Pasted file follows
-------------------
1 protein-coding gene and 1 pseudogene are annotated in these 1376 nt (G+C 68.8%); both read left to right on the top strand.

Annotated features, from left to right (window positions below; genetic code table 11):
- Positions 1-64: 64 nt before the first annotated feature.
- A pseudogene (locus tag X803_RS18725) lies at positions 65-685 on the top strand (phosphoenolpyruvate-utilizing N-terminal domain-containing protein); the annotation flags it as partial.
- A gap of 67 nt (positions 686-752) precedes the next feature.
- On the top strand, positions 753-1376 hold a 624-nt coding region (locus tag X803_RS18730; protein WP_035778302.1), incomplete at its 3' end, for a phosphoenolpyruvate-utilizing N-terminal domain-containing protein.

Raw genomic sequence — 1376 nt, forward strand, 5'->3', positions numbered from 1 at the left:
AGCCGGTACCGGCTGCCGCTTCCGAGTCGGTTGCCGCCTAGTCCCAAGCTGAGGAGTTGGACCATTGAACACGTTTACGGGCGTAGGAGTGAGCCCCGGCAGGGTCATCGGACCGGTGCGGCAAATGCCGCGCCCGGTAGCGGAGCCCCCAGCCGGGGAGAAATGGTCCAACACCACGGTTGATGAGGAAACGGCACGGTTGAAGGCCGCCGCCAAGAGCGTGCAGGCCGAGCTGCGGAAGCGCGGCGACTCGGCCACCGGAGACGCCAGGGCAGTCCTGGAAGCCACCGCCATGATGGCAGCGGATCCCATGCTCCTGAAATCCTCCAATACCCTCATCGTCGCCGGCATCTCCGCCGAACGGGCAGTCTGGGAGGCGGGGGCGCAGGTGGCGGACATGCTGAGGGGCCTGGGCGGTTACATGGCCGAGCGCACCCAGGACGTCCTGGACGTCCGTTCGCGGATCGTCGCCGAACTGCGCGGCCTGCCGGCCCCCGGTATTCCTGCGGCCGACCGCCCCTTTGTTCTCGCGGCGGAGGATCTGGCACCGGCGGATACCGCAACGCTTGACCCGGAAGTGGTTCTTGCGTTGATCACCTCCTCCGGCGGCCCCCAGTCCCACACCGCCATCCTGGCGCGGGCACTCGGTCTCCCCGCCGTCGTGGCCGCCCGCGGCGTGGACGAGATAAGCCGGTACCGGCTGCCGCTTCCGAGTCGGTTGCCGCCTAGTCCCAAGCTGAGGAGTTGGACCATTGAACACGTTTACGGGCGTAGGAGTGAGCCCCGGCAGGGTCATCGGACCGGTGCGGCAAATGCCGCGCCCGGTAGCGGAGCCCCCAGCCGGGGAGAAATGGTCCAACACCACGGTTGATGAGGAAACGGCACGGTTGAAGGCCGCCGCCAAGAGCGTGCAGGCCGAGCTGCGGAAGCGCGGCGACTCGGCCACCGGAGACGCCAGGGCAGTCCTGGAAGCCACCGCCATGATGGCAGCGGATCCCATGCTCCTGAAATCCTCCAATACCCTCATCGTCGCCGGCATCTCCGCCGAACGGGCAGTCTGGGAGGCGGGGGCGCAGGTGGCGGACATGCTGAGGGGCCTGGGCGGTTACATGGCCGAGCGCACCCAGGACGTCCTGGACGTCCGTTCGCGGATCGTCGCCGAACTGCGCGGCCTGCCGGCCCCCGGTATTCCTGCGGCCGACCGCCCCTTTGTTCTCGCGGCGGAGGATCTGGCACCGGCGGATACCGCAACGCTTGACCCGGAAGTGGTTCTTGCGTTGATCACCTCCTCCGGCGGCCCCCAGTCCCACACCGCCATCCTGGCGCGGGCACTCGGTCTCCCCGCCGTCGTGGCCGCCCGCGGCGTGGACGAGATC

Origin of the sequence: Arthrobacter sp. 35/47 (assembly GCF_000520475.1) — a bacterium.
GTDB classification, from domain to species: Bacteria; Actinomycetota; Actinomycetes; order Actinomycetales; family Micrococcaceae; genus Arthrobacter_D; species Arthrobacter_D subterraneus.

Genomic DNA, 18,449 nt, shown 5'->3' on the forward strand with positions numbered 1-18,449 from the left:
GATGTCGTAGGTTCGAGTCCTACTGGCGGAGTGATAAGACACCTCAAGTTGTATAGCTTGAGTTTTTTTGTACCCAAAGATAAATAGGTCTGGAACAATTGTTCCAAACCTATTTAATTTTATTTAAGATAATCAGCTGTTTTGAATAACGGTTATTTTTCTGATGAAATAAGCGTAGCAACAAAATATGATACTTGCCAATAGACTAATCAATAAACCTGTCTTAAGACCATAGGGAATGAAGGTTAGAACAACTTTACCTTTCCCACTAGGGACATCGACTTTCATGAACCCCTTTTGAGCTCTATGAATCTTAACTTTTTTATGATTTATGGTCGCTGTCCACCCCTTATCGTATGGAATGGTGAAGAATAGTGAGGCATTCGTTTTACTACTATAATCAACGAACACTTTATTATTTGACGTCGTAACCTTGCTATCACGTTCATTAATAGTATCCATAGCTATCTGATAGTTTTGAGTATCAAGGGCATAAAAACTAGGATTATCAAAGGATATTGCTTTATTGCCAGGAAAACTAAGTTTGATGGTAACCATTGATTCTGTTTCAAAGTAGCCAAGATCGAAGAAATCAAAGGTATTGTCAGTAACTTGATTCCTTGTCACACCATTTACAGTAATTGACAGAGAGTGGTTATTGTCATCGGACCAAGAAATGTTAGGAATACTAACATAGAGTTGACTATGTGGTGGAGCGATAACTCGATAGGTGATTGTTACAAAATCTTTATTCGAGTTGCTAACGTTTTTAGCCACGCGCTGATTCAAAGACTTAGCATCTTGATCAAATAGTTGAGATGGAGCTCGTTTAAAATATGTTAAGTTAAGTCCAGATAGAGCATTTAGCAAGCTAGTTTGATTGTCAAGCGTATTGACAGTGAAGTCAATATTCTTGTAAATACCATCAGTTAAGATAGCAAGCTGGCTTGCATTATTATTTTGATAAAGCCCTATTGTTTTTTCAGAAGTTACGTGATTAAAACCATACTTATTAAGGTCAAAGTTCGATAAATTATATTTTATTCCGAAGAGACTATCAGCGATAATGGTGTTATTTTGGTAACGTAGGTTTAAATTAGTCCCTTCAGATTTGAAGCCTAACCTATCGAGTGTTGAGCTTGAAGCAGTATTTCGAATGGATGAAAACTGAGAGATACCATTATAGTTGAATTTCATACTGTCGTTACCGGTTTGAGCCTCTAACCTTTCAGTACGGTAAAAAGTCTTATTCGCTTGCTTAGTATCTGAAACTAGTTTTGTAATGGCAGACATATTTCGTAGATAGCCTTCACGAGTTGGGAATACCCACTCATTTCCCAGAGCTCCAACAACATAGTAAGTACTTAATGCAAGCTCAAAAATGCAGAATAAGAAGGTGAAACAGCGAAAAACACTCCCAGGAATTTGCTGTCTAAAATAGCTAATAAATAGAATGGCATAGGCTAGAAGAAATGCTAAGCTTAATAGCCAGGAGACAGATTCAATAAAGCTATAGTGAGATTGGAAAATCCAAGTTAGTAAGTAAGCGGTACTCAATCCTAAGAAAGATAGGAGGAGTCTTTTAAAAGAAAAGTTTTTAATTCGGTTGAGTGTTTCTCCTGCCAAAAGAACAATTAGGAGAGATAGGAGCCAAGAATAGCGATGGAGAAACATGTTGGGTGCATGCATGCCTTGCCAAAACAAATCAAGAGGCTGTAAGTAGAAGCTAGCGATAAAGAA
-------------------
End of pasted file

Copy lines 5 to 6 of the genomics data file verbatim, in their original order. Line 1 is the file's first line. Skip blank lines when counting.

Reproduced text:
- A gap of 67 nt (positions 686-752) precedes the next feature.
- On the top strand, positions 753-1376 hold a 624-nt coding region (locus tag X803_RS18730; protein WP_035778302.1), incomplete at its 3' end, for a phosphoenolpyruvate-utilizing N-terminal domain-containing protein.